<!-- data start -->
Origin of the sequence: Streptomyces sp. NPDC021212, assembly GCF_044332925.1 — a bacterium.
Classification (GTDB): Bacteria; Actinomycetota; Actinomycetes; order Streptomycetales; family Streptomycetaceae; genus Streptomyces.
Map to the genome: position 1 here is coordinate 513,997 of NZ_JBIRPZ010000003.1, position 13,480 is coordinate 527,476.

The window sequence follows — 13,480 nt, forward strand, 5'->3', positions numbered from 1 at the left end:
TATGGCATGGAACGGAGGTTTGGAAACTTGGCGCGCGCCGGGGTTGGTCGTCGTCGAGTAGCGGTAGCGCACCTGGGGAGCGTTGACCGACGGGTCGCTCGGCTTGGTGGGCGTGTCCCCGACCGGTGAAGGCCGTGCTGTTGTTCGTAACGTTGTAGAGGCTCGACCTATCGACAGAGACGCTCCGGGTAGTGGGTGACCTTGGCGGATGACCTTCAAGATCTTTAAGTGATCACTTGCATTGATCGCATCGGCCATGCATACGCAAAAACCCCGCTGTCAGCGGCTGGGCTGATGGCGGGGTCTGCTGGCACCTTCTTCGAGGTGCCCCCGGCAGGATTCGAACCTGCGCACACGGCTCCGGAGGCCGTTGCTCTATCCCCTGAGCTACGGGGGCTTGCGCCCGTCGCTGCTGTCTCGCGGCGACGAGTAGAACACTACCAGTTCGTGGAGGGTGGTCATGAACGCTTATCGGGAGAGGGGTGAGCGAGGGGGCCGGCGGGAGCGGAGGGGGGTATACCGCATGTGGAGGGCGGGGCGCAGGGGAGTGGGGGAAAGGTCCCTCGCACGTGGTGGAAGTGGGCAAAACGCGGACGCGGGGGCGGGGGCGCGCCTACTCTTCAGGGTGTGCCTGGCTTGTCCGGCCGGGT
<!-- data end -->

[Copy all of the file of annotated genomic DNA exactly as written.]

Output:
Origin of the sequence: Streptomyces sp. NPDC021212, assembly GCF_044332925.1 — a bacterium.
Classification (GTDB): Bacteria; Actinomycetota; Actinomycetes; order Streptomycetales; family Streptomycetaceae; genus Streptomyces.
Map to the genome: position 1 here is coordinate 513,997 of NZ_JBIRPZ010000003.1, position 13,480 is coordinate 527,476.

The window sequence follows — 13,480 nt, forward strand, 5'->3', positions numbered from 1 at the left end:
TATGGCATGGAACGGAGGTTTGGAAACTTGGCGCGCGCCGGGGTTGGTCGTCGTCGAGTAGCGGTAGCGCACCTGGGGAGCGTTGACCGACGGGTCGCTCGGCTTGGTGGGCGTGTCCCCGACCGGTGAAGGCCGTGCTGTTGTTCGTAACGTTGTAGAGGCTCGACCTATCGACAGAGACGCTCCGGGTAGTGGGTGACCTTGGCGGATGACCTTCAAGATCTTTAAGTGATCACTTGCATTGATCGCATCGGCCATGCATACGCAAAAACCCCGCTGTCAGCGGCTGGGCTGATGGCGGGGTCTGCTGGCACCTTCTTCGAGGTGCCCCCGGCAGGATTCGAACCTGCGCACACGGCTCCGGAGGCCGTTGCTCTATCCCCTGAGCTACGGGGGCTTGCGCCCGTCGCTGCTGTCTCGCGGCGACGAGTAGAACACTACCAGTTCGTGGAGGGTGGTCATGAACGCTTATCGGGAGAGGGGTGAGCGAGGGGGCCGGCGGGAGCGGAGGGGGGTATACCGCATGTGGAGGGCGGGGCGCAGGGGAGTGGGGGAAAGGTCCCTCGCACGTGGTGGAAGTGGGCAAAACGCGGACGCGGGGGCGGGGGCGCGCCTACTCTTCAGGGTGTGCCTGGCTTGTCCGGCCGGGT